Gammanorm injection contains normal immunoglobulin which is extracted from human (donor) blood and contains antibodies to diseases. Immunoglobulin from blood donated by a wide cross-section of population is likely to contain antibodies to most common diseases.
Antibodies are produced by the immune system when the body is exposed to foreign organisms. These antibodies are specific to the infecting organism, for example the measles virus, and their first function is to help the body recognise and kill the foreign organisms. The antibodies formed remain in the blood and recognise and attack any future infection with the same organism. Donated blood contains antibodies to diseases to which the general population has been exposed, either through vaccination or actual infection.
Normal immunoglobulin therefore contains antibodies to most common diseases. These include hepatitis A, measles, mumps, and German measles (rubella). Normal immunoglobulin is used when immediate protection from a disease is needed, for example to prevent disease in unvaccinated people who have been exposed to an infectious disease, to prevent infection following burns injuries and to reduce the number and severity of infections in people with antibody deficiency syndromes. In these syndromes (agammaglobulinaemia, hypogammaglobulinaemia, dysgammaglobulinaemia) the body is unable to produce antibodies.
Normal immunoglobulin does not stimulate the body to produce its own antibodies and therefore the effect is not long-lasting. It diminishes progressively over 3-4 weeks. Continued protection requires repeated injections.
This medicine should not be used if you are allergic to any of its ingredients. Please inform your doctor or pharmacist if you have previously experienced such an allergy.
If you feel you have experienced an allergic reaction, stop using this medicine and inform your doctor or pharmacist immediately.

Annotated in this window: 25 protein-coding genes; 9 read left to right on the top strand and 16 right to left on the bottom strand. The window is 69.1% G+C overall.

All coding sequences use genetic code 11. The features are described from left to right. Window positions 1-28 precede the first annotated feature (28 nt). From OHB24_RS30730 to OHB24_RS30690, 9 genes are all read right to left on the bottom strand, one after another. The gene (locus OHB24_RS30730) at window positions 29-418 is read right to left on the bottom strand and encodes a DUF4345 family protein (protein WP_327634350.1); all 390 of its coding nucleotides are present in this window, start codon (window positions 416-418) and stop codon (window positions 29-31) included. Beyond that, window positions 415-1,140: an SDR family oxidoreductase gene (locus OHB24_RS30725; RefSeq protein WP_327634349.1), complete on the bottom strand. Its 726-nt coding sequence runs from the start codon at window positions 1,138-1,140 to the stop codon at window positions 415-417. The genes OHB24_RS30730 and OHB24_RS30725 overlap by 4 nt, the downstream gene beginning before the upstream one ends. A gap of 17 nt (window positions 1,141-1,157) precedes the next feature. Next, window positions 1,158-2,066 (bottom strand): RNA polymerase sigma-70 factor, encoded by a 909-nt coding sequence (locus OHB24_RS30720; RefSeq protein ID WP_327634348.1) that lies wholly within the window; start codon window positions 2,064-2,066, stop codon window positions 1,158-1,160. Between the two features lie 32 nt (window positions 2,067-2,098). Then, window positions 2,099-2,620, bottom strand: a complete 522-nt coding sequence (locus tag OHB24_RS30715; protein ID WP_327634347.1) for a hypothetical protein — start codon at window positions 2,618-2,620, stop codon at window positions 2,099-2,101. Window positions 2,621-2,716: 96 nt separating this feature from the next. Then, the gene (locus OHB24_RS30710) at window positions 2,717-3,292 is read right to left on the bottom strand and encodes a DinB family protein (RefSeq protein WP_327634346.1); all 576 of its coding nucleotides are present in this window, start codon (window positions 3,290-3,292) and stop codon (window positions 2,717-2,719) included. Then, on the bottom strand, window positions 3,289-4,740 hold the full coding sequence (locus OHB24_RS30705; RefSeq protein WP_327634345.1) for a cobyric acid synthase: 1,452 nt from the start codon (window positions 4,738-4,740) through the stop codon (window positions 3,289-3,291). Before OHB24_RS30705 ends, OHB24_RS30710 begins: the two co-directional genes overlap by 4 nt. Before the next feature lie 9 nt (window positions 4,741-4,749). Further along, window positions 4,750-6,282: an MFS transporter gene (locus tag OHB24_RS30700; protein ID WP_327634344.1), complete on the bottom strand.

Certain medicines should not be used during pregnancy or breastfeeding. However, other medicines may be safely used in pregnancy or breastfeeding providing the benefits to the mother outweigh the risks to the unborn baby. Always inform your doctor if you are pregnant or planning a pregnancy, before using any medicine.
Medicines and their possible side effects can affect individual people in different ways. The following are some of the side effects that are known to be associated with this medicine. Just because a side effect is stated here, it does not mean that all people using this medicine will experience that or any side effect.
The side effects listed above may not include all of the side effects reported by the medicine's manufacturer.
For more information about any other possible risks associated with this medicine, please read the information provided with the medicine or consult your doctor or pharmacist.
It is important to tell your doctor or pharmacist what medicines you are already taking, including those bought without a prescription and herbal medicines, before taking this medicine. Similarly, check with your doctor or pharmacist before taking any new medicines while using this one, to make sure that the combination is safe.
Normal immunoglobulin should not be given at the same time as live vaccines such as measles/mumps/rubella (MMR), oral polio and oral typhoid, as it may impair the efficacy of these vaccines. Vaccination with live vaccines should be postponed for three to four months after the last dose of immunoglobulin. Immunoglobulin should not be given if a live vaccine has been given within the previous three months.